Parkinson Drive



Parkinson Drive is in the designated Built-up Area of the Island Plan 2011 that extends west, beyond the edge of the town of St Helier, along the south coast.  The opportunity to build here made efficient use of the land, to secure further rental accommodation on an established site.  The Client is The Jersey Homes Trust, a recognised social housing provider for large numbers of tenants in the Island, held in high regard, and the intention was to realise the potential of this land-locked site where we considered that we could dovetail three new houses into the existing estate of houses and flats.

The new houses are of a form with minimum external envelope, well insulated and thus requiring minimum energy for heating.   They are designed to welcome morning and afternoon sun into principal rooms, without inviting traffic noise or pollution.  South facing windows, which could admit excessive solar gain in summer and cause overheating, are generally shielded by adjoining houses or, in the case of the southern-most house, by a screen of established trees.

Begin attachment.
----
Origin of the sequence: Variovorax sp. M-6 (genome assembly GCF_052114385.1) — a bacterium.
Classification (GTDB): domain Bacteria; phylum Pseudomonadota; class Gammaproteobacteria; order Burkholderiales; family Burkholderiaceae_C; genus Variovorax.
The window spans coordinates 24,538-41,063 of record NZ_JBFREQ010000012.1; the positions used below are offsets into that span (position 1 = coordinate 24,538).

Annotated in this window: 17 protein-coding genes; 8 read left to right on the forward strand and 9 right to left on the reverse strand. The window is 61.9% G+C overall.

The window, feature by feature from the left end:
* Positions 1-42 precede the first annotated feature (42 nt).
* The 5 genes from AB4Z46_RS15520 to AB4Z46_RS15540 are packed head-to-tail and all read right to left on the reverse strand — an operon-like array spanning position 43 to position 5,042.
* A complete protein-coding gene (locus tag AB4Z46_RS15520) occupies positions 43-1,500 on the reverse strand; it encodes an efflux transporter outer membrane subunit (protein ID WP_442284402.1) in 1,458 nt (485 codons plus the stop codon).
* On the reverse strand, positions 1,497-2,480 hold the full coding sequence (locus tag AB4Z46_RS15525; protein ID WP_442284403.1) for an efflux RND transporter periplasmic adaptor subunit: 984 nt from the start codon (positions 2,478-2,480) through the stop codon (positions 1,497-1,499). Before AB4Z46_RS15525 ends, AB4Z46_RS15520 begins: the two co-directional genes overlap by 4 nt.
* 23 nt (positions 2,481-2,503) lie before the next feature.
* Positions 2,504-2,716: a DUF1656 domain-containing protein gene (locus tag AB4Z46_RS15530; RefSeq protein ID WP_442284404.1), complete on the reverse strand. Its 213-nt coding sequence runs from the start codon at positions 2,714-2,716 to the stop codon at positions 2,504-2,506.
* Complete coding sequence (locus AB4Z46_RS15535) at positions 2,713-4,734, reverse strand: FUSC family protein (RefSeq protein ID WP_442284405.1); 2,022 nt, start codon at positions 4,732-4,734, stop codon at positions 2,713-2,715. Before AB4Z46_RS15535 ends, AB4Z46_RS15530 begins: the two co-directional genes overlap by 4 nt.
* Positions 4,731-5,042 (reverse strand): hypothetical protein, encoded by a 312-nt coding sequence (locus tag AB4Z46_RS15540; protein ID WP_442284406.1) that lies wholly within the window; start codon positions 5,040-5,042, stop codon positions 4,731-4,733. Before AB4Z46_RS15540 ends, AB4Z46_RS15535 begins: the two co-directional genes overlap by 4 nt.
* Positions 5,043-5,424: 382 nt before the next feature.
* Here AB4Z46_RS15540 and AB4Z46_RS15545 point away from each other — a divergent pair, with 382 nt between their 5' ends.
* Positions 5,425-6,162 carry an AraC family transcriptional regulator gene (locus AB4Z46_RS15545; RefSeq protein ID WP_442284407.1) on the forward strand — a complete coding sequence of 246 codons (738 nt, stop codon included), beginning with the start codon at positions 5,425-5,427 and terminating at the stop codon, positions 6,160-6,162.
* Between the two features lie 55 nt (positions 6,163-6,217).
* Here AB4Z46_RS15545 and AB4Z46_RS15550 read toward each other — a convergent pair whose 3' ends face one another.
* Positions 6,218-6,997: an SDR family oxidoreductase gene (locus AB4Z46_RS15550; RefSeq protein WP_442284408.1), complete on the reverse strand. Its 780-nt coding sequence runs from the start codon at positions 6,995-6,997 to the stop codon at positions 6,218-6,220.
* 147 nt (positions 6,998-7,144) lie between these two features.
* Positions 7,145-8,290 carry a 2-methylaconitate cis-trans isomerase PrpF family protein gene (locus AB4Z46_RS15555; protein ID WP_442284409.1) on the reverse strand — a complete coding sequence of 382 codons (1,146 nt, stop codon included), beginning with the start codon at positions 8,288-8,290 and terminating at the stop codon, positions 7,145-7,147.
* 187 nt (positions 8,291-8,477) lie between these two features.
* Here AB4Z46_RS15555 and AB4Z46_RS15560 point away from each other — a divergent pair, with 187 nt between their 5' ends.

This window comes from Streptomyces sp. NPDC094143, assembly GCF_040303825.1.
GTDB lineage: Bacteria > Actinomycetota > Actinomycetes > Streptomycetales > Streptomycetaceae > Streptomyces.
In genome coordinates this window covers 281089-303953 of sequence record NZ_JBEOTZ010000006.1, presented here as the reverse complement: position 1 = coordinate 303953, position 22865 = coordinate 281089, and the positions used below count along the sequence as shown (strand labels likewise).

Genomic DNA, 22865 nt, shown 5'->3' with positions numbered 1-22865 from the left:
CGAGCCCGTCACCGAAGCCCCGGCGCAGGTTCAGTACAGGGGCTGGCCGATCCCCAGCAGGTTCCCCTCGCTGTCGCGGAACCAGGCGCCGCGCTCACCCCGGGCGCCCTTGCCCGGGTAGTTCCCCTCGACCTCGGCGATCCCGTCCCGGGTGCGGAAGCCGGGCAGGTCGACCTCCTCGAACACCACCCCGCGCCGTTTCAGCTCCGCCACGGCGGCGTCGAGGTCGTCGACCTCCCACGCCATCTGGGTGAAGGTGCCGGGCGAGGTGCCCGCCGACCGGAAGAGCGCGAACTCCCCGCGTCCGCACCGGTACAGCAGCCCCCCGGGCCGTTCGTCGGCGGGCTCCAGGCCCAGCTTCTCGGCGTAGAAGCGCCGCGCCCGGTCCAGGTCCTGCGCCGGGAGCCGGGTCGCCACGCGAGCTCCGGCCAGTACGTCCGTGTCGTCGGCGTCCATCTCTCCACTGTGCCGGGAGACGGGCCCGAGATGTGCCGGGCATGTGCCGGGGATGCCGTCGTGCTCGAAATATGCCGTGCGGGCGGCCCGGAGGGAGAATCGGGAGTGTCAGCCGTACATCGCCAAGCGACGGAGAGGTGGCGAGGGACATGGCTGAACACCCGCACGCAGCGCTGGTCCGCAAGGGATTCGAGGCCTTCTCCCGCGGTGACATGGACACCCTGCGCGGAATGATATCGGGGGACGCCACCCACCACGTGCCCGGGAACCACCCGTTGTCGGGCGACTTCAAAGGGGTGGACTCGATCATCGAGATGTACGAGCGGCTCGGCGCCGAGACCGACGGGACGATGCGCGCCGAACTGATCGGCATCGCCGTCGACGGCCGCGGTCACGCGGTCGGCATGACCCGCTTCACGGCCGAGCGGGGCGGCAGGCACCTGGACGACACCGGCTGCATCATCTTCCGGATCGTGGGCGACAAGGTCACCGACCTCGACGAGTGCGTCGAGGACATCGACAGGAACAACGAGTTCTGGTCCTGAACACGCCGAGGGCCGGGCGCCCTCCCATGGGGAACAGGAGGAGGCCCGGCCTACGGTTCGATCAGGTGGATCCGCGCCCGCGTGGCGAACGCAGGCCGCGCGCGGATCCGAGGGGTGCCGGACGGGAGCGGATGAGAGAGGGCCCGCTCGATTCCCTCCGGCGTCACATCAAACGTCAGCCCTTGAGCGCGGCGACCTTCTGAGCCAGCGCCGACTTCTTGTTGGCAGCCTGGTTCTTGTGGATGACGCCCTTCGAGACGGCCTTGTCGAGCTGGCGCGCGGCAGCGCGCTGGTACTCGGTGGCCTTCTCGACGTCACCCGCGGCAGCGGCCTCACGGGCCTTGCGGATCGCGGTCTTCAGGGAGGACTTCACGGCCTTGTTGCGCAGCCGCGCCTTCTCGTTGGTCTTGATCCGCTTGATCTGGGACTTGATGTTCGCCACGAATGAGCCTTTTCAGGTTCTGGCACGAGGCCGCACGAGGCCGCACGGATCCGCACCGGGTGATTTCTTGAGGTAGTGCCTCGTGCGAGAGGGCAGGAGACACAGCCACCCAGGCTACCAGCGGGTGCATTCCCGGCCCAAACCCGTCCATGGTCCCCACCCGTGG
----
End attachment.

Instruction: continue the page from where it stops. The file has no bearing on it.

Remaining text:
The houses are insulated to a high standard and built to achieve a high level of airtightness.  Windows are draught sealed and double glazed, openable for ventilation and cleaning (without ladders).  Materials were selected for robustness, longevity and low embodied energy.  All of these factors are designed to limit carbon emissions and make the houses more manageable for the tenants and the housing provider.

Given the predominance of white or light coloured render and slate roofs in the locality, and indeed in the Island generally, the design set out to create a clean, crisp white render group of  houses with natural slate roofs.  The design is a modern re-interpretation of typical, modest, simple, plain rendered and painted, two storey houses found in the neighbourhood.  Fenestration represents a balance between solid and void consistent with proportions of traditional houses, whilst reflecting modern preoccupations with inside-outside patterns of living.  A deep recess is created at the entrance to give shelter at the front door.

Photographer: Andy Le Gresley
Building Contractor: Houzé Construction